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Yeah, that's what I meant, that he can adapt to the new universe rather than try and restore the old one. It's about coming to terms with survivor guilt - some of which was in the story of Dalek - and allowing himself to go on without that burden weighing him down.

Davies hasn't ruled out the Master returning, but from what he said on DWC I don't think it'll happen on his watch. I think he has deliberately left it open for other Time Lords to return, though they don't necessarily have to. And according to the books/audios Romana came back from E-Space, so I think it's worth bringing her back just to watch certain fans' heads explode as they try and square that continuity circle.
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From:nostalgia_lj
Date:May 16th, 2005 07:58 am (UTC)
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I reckon every big moral decision he makes this season is based on the Time War.
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From:communicator
Date:May 16th, 2005 08:04 am (UTC)
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Yes, but in a way I hope we never really find out what the Time War is. I want it to be too big an idea for the brain to grasp.
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From:nostalgia_lj
Date:May 16th, 2005 08:07 am (UTC)
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I reckon it's why Nine dies, if only in that he bases Every Bloody Decision on it.
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From:espresso_addict
Date:May 16th, 2005 07:44 am (UTC)
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Your insights enhance the episode.

It's fun watching the same thing at the same time.

'I won't sacrifice this individual with whom I have an arbitrary relationship in order to save humanity'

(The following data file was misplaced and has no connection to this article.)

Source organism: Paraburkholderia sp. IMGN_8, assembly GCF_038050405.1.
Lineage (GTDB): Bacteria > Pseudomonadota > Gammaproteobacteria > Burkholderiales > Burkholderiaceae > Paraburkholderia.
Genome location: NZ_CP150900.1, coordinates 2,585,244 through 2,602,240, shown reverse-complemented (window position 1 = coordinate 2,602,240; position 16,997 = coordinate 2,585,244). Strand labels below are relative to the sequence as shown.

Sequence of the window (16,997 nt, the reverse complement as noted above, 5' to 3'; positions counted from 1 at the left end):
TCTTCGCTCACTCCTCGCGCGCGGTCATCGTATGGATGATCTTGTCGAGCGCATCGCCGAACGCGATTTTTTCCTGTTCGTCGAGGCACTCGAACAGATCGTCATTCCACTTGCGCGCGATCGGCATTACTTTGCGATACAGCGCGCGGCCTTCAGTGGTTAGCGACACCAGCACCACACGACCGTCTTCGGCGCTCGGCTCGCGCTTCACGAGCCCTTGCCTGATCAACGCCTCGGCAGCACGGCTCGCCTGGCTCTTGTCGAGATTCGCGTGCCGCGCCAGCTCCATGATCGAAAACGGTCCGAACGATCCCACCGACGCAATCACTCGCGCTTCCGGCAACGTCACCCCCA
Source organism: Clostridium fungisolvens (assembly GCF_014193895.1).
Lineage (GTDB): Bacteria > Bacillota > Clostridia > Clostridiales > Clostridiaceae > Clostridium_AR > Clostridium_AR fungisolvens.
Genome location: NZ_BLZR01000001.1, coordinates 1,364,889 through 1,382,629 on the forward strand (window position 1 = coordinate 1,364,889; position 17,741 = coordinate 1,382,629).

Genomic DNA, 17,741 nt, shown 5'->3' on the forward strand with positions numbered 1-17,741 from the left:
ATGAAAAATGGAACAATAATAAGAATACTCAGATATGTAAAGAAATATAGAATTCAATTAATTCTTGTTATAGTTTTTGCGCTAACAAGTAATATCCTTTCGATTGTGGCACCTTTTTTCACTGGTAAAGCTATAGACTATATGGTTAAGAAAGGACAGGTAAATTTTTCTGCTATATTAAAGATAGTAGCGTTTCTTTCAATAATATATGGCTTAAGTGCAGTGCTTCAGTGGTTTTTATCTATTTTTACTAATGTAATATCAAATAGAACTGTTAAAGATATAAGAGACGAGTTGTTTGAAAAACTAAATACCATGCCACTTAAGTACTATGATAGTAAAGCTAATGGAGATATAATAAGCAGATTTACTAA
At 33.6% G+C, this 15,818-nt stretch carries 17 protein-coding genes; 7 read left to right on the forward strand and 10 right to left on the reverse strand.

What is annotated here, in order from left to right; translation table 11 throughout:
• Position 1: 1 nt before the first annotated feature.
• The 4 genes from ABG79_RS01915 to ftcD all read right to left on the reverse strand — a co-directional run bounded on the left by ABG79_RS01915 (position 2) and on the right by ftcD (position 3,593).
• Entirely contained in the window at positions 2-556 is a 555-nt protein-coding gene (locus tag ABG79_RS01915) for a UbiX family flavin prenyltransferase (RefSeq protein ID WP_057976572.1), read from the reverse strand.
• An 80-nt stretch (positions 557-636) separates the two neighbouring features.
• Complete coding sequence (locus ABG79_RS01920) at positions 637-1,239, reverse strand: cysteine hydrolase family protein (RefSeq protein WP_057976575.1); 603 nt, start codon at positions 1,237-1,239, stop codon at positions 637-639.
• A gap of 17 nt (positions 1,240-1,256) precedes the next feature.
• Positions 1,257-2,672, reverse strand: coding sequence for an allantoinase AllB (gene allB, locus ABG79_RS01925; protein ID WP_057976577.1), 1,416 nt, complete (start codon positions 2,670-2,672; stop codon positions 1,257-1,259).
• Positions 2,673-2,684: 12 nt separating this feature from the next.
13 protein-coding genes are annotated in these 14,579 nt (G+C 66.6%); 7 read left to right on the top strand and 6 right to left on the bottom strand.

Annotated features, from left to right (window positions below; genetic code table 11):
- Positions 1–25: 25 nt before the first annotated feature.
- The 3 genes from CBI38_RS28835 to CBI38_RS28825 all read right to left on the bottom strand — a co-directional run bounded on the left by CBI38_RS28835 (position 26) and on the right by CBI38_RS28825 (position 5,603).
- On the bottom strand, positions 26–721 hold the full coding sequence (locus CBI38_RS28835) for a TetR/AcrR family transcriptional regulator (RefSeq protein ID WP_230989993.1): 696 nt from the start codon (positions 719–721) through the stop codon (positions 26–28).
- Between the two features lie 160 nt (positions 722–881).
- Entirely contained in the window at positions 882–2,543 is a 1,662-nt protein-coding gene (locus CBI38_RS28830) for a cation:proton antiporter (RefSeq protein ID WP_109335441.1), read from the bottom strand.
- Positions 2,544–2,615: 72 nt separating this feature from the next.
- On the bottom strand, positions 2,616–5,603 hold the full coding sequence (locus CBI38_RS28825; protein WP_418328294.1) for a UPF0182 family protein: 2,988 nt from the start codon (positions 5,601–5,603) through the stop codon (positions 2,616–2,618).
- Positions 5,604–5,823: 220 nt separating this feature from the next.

I didn't mind that -- there was a symmetry in the Doctor giving his life in an attempt to save Rose.
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From:communicator
Date:May 16th, 2005 08:03 am (UTC)
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Would a different doctor have taken a different decision? Whose review did I read that said Tom Baker would have chucked him in front of the car, and no messin'
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From:getawaywithit
Date:May 16th, 2005 08:36 am (UTC)
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I think it was in the comments on mine, though after I pointed out that Steel does effectively that in one S&S story. Of course, Colin Baker would probably have thrown Rose under the car...

You really should watch some S&S, btw, I think you'd really like it.
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From:communicator
Date:May 16th, 2005 11:50 pm (UTC)
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I've put it on my DVD rental list
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From:espresso_addict
Date:May 16th, 2005 08:47 am (UTC)
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I can certainly see earlier Doctors pulling him towards that window, not away from it. As I recall, this Doctor seems much closer to Rose than previous incarnations were to their companions, which may be another factor tipping the balance (as well as all the oft-discussed survivor trauma stuff, though of course the two are linked).